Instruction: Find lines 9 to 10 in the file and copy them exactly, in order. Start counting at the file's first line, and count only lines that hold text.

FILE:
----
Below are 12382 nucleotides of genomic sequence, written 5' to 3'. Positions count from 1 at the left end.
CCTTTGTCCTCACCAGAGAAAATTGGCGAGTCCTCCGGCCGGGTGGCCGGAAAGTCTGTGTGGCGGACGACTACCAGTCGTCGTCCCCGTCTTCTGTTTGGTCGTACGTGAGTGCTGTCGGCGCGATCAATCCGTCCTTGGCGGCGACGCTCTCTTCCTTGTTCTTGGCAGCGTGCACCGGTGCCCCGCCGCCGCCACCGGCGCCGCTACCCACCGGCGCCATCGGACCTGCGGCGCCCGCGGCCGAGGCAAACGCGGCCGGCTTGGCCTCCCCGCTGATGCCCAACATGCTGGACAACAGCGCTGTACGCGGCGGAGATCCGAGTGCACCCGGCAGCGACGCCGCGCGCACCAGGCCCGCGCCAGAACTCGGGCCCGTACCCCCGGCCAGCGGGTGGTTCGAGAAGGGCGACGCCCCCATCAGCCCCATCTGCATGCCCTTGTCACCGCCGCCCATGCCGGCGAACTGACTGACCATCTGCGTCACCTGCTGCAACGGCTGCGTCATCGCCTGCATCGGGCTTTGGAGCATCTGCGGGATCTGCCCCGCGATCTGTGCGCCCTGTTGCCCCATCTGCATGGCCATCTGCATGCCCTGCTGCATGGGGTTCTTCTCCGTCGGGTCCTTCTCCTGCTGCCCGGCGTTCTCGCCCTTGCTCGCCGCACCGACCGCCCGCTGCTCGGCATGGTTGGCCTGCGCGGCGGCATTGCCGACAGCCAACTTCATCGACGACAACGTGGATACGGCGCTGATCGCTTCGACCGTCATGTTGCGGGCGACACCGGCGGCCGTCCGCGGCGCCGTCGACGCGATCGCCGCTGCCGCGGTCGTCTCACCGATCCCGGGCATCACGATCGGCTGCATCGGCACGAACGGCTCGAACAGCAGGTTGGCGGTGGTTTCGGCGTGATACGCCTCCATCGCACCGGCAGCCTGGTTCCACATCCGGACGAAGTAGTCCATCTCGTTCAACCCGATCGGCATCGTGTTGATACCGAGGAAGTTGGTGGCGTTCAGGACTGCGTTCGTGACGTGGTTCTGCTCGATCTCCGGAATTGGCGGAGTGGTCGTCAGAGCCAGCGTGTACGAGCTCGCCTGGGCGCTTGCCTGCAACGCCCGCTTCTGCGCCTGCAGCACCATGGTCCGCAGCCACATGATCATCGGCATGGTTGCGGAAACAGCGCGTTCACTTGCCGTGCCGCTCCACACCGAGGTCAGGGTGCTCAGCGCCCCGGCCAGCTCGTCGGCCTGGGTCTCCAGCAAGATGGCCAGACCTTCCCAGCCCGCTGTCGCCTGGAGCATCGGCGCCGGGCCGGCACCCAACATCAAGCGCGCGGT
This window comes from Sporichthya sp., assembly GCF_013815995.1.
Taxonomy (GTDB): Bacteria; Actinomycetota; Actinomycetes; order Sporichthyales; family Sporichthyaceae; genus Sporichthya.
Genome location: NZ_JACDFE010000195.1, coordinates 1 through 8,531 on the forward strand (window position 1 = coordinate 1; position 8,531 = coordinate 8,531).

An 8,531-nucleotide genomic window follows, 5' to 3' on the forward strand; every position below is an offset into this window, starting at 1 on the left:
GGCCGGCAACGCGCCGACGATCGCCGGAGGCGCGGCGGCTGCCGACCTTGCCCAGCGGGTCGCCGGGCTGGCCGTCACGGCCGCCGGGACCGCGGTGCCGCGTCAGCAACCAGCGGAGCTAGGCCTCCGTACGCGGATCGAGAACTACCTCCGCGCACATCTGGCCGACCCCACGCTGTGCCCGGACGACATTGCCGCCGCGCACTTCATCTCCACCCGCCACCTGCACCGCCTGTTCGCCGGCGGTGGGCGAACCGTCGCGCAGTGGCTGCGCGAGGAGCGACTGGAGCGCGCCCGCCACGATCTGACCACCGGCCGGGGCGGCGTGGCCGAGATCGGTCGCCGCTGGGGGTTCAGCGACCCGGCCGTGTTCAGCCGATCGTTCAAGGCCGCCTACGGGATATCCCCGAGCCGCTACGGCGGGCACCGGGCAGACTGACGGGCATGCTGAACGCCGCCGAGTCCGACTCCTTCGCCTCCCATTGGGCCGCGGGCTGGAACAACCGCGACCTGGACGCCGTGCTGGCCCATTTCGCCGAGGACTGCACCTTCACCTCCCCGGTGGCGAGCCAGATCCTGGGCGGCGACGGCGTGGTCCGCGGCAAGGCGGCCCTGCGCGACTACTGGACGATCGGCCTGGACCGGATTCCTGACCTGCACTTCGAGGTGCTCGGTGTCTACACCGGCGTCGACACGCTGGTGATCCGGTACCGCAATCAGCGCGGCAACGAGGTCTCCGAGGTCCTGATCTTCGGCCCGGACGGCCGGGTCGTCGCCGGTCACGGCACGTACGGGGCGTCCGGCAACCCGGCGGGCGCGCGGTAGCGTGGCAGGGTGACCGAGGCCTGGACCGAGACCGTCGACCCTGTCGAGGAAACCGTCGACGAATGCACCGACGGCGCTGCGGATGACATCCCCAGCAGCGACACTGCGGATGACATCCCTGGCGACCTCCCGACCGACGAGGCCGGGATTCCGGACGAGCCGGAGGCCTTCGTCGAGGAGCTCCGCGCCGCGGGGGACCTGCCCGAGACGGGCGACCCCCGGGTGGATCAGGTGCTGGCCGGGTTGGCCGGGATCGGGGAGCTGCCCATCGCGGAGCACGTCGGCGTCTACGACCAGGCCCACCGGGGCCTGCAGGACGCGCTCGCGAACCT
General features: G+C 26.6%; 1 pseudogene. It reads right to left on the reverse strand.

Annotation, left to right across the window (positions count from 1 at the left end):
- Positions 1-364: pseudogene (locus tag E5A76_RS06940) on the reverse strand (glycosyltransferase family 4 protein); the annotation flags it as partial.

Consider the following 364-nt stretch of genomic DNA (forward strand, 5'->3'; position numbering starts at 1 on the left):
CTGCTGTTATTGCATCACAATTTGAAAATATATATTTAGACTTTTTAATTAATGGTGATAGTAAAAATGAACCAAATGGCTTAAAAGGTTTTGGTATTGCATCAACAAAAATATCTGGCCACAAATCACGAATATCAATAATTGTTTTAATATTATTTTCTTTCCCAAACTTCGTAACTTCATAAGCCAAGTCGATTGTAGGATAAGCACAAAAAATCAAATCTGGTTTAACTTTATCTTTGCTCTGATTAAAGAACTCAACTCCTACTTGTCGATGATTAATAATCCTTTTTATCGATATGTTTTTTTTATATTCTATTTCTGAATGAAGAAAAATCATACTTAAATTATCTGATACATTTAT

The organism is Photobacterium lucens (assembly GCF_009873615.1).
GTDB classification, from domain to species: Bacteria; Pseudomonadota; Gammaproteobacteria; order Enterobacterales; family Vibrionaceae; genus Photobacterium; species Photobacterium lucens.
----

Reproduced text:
Annotation, left to right across the window (positions count from 1 at the left end):
- Positions 1-364: pseudogene (locus tag E5A76_RS06940) on the reverse strand (glycosyltransferase family 4 protein); the annotation flags it as partial.